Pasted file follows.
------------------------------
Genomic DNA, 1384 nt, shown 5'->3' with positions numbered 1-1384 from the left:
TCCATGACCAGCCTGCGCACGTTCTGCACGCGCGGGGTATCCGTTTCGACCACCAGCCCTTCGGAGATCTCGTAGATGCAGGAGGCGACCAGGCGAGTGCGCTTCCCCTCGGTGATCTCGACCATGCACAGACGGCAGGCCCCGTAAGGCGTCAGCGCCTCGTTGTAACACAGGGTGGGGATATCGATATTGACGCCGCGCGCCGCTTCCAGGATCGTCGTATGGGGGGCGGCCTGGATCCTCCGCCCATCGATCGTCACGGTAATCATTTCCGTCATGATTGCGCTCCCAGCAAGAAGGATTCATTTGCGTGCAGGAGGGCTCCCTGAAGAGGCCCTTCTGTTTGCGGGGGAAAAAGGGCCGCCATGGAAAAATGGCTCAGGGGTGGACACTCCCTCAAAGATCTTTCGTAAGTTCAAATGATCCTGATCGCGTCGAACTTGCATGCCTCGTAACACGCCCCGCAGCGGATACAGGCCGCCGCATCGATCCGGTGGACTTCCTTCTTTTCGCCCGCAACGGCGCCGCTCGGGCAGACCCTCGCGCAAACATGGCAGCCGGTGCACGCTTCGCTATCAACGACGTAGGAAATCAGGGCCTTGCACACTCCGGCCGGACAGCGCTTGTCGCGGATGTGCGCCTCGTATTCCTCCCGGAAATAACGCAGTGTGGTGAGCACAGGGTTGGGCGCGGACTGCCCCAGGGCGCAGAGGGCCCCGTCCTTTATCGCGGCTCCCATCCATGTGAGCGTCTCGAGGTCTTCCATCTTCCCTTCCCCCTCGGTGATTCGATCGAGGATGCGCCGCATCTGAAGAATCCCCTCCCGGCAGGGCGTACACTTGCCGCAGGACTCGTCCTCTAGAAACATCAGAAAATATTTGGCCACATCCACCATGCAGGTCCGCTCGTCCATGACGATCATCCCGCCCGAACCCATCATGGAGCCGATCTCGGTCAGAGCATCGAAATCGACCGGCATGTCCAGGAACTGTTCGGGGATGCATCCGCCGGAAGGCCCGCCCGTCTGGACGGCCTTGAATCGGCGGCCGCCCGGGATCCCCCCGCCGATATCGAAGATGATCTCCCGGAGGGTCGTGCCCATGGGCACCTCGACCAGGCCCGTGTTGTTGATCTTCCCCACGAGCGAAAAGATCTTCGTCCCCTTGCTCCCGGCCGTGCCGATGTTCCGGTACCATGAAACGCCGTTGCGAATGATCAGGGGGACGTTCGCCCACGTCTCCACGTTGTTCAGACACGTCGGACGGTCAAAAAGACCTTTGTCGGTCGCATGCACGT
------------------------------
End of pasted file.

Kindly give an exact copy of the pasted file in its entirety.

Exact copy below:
Genomic DNA, 1384 nt, shown 5'->3' with positions numbered 1-1384 from the left:
TCCATGACCAGCCTGCGCACGTTCTGCACGCGCGGGGTATCCGTTTCGACCACCAGCCCTTCGGAGATCTCGTAGATGCAGGAGGCGACCAGGCGAGTGCGCTTCCCCTCGGTGATCTCGACCATGCACAGACGGCAGGCCCCGTAAGGCGTCAGCGCCTCGTTGTAACACAGGGTGGGGATATCGATATTGACGCCGCGCGCCGCTTCCAGGATCGTCGTATGGGGGGCGGCCTGGATCCTCCGCCCATCGATCGTCACGGTAATCATTTCCGTCATGATTGCGCTCCCAGCAAGAAGGATTCATTTGCGTGCAGGAGGGCTCCCTGAAGAGGCCCTTCTGTTTGCGGGGGAAAAAGGGCCGCCATGGAAAAATGGCTCAGGGGTGGACACTCCCTCAAAGATCTTTCGTAAGTTCAAATGATCCTGATCGCGTCGAACTTGCATGCCTCGTAACACGCCCCGCAGCGGATACAGGCCGCCGCATCGATCCGGTGGACTTCCTTCTTTTCGCCCGCAACGGCGCCGCTCGGGCAGACCCTCGCGCAAACATGGCAGCCGGTGCACGCTTCGCTATCAACGACGTAGGAAATCAGGGCCTTGCACACTCCGGCCGGACAGCGCTTGTCGCGGATGTGCGCCTCGTATTCCTCCCGGAAATAACGCAGTGTGGTGAGCACAGGGTTGGGCGCGGACTGCCCCAGGGCGCAGAGGGCCCCGTCCTTTATCGCGGCTCCCATCCATGTGAGCGTCTCGAGGTCTTCCATCTTCCCTTCCCCCTCGGTGATTCGATCGAGGATGCGCCGCATCTGAAGAATCCCCTCCCGGCAGGGCGTACACTTGCCGCAGGACTCGTCCTCTAGAAACATCAGAAAATATTTGGCCACATCCACCATGCAGGTCCGCTCGTCCATGACGATCATCCCGCCCGAACCCATCATGGAGCCGATCTCGGTCAGAGCATCGAAATCGACCGGCATGTCCAGGAACTGTTCGGGGATGCATCCGCCGGAAGGCCCGCCCGTCTGGACGGCCTTGAATCGGCGGCCGCCCGGGATCCCCCCGCCGATATCGAAGATGATCTCCCGGAGGGTCGTGCCCATGGGCACCTCGACCAGGCCCGTGTTGTTGATCTTCCCCACGAGCGAAAAGATCTTCGTCCCCTTGCTCCCGGCCGTGCCGATGTTCCGGTACCATGAAACGCCGTTGCGAATGATCAGGGGGACGTTCGCCCACGTCTCCACGTTGTTCAGACACGTCGGACGGTCAAAAAGACCTTTGTCGGTCGCATGCACGT